Monthly Archives: March 2015

Why I Still Want to Vend in Indiana

Around the end of last year, I started researching sci-fi/geek cons outside of Ohio. There were a couple that appealed to me in surrounding states, and I finally settled on going to a new one in Indianapolis, the Midwest Toy Fest. It looked like it would be big enough to be worth going to but not overwhelming and not too far.

Last week, the state’s governor signed a “religious freedom bill” into law. In the days leading up to this event, groups as diverse as GenCon and Disciples of Christ protested. The day it was signed, George Takei called for a boycott of the entire state. Shortly afterwards, Angie’s List cancelled a planned expansion. Even the NCAA is getting in on the act. And I don’t disagree with any of these people. I support their responses and love that this measure is receiving the backlash it deserves. But I still plan on travelling to the state for several reasons.

First, not everyone in Indiana is a douchebag. Likely, many of the people attending such a con will be as opposed to the Governor and this bill as I am. This Bill isn’t their fault any more than some of the stupid stuff the lawmakers in Ohio is mine. So do they deserve to be punished by being denied my awesomeness? Of course not. Okay, so I’m being facetious, but I do have a good product. And a fun one that makes people smile. Why not spread a little chocolate love? As I commented on a Facebook post the other day, my religion is chocolate – dark, dark chocolate.

Second, I’m invested in this show already. I’ve paid my fee for a table. To be fair, I could make the opposite argument. It wasn’t an expensive table and I could cancel the hotel any time. Realistically, I wouldn’t be out that much if I backed out. But I’m also counting on some of the stuff I’m making now to last through this show. It’s part of the planning process and why I’m making so much – why I’ve already made so much of certain designs.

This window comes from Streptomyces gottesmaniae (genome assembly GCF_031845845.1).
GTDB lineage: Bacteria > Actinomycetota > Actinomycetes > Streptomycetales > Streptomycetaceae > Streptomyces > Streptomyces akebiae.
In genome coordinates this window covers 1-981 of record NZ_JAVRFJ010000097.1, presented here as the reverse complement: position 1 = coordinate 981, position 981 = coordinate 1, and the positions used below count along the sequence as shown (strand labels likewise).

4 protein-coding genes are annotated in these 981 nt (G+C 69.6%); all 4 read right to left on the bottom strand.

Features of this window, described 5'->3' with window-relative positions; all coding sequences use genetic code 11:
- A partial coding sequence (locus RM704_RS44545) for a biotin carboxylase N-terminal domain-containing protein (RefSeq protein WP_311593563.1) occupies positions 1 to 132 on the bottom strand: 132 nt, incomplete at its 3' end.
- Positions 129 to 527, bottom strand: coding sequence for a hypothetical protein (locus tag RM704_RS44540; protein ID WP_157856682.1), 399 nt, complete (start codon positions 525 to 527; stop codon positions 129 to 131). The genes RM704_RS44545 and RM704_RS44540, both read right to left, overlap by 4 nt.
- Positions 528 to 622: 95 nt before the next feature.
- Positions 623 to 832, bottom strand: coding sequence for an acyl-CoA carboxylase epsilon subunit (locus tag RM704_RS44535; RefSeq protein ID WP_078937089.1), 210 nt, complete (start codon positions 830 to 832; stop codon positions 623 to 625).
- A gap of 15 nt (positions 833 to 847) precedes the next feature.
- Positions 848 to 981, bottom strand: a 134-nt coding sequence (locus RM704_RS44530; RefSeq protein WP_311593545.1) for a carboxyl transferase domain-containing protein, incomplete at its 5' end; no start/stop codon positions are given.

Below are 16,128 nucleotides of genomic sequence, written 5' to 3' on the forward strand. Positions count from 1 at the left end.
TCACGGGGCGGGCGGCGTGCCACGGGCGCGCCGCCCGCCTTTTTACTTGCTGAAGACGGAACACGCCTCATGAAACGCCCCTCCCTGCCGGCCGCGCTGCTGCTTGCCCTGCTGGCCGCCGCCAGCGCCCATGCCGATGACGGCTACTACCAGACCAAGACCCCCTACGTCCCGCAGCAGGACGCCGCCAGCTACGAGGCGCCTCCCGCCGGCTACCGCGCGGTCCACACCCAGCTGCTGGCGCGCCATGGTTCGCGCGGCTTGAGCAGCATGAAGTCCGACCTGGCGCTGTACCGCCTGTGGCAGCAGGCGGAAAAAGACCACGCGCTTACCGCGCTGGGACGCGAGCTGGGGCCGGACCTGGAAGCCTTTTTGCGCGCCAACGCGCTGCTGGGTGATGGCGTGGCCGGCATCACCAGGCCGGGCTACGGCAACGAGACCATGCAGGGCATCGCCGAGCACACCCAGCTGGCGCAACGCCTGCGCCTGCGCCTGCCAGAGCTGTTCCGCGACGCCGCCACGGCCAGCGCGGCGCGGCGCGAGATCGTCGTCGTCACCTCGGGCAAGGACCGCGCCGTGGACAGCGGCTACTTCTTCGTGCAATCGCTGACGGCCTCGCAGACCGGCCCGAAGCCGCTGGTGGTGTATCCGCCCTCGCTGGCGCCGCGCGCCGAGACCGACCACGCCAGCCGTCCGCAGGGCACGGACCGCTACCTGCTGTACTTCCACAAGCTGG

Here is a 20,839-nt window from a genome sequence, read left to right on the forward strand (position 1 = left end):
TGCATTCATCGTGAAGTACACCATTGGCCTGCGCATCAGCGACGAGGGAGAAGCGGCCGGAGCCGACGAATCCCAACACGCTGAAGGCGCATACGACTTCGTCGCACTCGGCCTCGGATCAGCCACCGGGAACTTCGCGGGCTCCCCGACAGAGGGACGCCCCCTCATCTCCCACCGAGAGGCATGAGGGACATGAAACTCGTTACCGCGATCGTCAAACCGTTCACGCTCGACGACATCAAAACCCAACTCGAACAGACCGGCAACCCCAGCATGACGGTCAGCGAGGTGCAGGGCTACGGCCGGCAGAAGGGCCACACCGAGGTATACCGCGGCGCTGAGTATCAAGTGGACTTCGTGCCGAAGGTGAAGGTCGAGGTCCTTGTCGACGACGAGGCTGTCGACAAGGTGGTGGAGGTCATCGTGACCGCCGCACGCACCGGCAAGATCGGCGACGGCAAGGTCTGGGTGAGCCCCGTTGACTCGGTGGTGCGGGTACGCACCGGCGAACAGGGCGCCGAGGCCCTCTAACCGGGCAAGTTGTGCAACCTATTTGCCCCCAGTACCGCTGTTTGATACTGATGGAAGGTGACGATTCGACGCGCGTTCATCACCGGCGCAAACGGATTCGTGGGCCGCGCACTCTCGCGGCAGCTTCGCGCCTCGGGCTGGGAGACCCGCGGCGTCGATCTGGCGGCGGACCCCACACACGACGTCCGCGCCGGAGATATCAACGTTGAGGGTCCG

Further, I plan to minimize the amount I spend in taxes. I can’t do anything about the hotel but I will fill up with gas before exiting Ohio, and if I need more while I’m in Indiana, I will get as little as I can to get me back across the border. I can also take some of my own food and drinks.

Finally, staying away feels like running and hiding from the big, bad bigots. I refuse. While I’m not usually one to advertise my queerness or wave a rainbow flag, I will be there. Let the bigots run from me. If they want to refuse me business, fine. If they want to have a conversation, fine. But fellow queers will also know they are supported.

Until this law is repealed, I doubt I will go back. I don’t think I could make this decision again. But for now, I’m going, and I’m going to make a statement while spreading the sweet, sweet love.


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Anticipated FAQ

I officially have time set up with a friend who is going to help me self-publish. It’s this coming weekend and just about every possible emotion is running through me. So to lighten things up, I came up with the following little Q&A about some stuff I thought people might want to know.

Was your book a response to 50 Shades?

It didn’t start out that way, no. But the more I read about it and saw how kink was portrayed, it became something of a What-Not-To-Do guide. I will admit that most of what I know about it is from the blog Pervocracy. If you have not read this, do it now. Seriously, don’t even read me anymore until you finish reading Pervocracy, including the CosMocking (wherein they make fun of Cosmo covers). Cliff is brilliant.

But I also found myself writing a lot of things that I find lacking in erotica in general. There’s real communication between my leads, real negotiations, and a real, strong woman who knows how to give enthusiastic consent. There’s a diverse community around them too that I used to try to balance the heteronormativity of the dominant male/submissive female leads.

About that community, some of those characters look awfully familiar.

Yes, there are likely going to be people you will recognize. Many characters were at least inspired by a real person. And at some point, the whole thing became, in part, a tribute to the community that has been such a huge and vital part of my life. My intentions were to be complimentary.